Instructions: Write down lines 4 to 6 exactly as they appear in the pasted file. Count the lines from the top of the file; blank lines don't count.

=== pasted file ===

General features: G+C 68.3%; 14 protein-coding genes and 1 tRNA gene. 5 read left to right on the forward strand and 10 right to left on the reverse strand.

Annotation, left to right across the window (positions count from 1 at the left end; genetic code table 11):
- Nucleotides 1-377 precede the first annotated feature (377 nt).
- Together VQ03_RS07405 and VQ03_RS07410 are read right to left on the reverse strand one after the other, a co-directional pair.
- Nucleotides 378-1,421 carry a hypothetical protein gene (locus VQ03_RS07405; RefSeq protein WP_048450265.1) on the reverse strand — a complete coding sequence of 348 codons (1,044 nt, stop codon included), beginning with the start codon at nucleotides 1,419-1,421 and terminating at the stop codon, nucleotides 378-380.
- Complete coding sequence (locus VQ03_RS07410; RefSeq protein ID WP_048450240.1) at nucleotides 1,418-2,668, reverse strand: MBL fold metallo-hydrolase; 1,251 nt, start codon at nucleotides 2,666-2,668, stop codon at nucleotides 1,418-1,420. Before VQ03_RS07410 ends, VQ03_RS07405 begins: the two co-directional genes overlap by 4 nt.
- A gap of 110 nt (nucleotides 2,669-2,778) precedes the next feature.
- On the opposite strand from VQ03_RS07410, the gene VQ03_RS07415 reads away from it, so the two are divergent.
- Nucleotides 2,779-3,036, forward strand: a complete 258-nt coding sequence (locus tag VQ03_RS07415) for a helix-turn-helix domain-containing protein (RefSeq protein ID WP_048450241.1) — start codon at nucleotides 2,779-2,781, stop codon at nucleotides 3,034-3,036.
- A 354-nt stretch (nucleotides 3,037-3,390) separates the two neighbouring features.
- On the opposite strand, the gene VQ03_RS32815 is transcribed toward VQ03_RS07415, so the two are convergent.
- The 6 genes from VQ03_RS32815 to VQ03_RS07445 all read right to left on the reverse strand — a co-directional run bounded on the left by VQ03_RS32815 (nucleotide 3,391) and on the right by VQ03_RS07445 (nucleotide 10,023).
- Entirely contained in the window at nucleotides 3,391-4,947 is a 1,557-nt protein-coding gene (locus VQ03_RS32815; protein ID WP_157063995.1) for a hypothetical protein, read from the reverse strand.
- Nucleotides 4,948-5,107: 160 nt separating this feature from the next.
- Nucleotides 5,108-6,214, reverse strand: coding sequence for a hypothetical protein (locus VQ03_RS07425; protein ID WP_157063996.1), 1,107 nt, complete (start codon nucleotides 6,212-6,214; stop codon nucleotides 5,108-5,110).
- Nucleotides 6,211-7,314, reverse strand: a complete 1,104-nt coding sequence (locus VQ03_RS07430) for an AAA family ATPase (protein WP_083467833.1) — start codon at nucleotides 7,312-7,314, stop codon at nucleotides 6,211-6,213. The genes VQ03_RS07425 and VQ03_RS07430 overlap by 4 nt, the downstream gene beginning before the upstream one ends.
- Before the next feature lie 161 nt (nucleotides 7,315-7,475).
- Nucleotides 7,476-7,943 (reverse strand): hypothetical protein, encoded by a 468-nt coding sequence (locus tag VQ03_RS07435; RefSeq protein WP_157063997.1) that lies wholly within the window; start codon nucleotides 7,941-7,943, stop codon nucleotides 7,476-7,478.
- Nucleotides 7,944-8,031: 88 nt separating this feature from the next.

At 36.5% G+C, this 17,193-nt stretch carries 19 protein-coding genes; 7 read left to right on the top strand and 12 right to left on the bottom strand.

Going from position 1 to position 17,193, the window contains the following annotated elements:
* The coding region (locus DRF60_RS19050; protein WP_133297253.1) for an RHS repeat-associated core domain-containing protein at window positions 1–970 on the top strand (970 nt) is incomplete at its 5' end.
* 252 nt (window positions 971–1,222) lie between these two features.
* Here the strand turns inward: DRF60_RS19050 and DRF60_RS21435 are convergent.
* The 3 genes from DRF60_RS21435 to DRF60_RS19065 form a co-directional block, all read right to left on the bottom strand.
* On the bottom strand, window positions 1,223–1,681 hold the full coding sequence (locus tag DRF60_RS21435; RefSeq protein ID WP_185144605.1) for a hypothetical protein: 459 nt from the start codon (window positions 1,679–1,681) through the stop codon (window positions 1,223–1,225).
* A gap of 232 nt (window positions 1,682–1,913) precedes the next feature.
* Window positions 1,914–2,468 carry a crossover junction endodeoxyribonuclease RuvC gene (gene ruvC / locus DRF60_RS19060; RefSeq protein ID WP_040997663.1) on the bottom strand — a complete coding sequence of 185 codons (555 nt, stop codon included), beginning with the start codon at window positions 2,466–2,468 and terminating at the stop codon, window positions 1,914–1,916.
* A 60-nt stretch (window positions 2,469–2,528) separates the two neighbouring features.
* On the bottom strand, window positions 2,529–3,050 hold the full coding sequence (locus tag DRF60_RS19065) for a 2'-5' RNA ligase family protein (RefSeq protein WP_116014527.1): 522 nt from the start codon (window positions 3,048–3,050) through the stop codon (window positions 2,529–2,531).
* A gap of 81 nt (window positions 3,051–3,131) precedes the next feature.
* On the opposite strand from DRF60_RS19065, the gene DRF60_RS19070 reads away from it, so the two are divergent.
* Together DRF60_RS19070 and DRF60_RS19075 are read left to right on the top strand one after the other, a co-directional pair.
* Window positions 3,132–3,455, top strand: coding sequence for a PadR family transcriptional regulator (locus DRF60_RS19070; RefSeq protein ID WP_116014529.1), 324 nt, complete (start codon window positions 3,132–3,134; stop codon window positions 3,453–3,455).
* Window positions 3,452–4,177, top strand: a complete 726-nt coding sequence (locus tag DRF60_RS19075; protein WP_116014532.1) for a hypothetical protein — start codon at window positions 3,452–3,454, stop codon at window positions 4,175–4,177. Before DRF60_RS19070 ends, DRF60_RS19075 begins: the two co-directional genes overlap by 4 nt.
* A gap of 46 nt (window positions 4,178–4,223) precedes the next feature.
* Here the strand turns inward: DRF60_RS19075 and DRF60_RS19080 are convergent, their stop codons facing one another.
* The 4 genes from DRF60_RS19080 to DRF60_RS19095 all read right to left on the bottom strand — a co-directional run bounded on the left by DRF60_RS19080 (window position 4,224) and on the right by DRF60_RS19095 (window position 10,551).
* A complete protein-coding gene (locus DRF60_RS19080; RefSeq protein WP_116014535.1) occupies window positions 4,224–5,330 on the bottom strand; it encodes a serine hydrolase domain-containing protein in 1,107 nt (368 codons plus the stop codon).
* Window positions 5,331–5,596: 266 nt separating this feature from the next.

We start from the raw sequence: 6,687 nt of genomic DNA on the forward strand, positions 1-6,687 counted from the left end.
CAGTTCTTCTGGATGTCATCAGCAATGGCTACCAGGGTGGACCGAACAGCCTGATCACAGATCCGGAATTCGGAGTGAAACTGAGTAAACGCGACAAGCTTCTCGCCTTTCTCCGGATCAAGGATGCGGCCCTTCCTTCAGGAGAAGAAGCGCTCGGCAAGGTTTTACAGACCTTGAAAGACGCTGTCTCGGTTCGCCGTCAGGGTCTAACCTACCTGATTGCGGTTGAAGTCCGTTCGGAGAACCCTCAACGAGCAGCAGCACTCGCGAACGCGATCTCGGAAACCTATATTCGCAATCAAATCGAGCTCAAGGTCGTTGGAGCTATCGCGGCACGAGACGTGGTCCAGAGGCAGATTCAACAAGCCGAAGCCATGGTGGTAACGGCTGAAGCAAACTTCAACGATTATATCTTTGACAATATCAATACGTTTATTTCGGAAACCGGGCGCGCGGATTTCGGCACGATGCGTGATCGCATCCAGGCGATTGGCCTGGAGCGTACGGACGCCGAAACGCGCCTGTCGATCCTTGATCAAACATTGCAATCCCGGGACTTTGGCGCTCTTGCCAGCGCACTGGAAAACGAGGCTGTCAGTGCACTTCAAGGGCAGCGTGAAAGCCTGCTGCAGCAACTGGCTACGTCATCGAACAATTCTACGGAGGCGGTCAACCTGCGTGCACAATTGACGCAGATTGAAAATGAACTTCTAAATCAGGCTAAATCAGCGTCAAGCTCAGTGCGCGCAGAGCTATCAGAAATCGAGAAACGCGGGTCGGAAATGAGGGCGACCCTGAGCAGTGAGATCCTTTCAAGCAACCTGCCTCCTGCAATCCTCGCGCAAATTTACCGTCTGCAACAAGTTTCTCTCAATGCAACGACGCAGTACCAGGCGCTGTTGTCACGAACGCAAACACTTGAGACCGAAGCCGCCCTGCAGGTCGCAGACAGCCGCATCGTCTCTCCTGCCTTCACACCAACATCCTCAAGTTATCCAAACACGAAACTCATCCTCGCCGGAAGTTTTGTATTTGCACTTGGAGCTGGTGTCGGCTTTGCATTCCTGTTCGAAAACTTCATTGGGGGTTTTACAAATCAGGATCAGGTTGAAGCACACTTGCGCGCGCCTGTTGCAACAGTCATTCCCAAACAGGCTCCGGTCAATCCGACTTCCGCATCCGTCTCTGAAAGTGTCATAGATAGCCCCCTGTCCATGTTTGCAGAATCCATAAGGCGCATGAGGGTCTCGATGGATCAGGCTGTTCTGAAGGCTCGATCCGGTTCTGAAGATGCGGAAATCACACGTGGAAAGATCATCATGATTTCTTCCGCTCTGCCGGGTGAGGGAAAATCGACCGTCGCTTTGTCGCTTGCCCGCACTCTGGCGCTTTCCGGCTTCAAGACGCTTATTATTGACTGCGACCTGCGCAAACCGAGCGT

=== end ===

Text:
- Together VQ03_RS07405 and VQ03_RS07410 are read right to left on the reverse strand one after the other, a co-directional pair.
- Nucleotides 378-1,421 carry a hypothetical protein gene (locus VQ03_RS07405; RefSeq protein WP_048450265.1) on the reverse strand — a complete coding sequence of 348 codons (1,044 nt, stop codon included), beginning with the start codon at nucleotides 1,419-1,421 and terminating at the stop codon, nucleotides 378-380.
- Complete coding sequence (locus VQ03_RS07410; RefSeq protein ID WP_048450240.1) at nucleotides 1,418-2,668, reverse strand: MBL fold metallo-hydrolase; 1,251 nt, start codon at nucleotides 2,666-2,668, stop codon at nucleotides 1,418-1,420. Before VQ03_RS07410 ends, VQ03_RS07405 begins: the two co-directional genes overlap by 4 nt.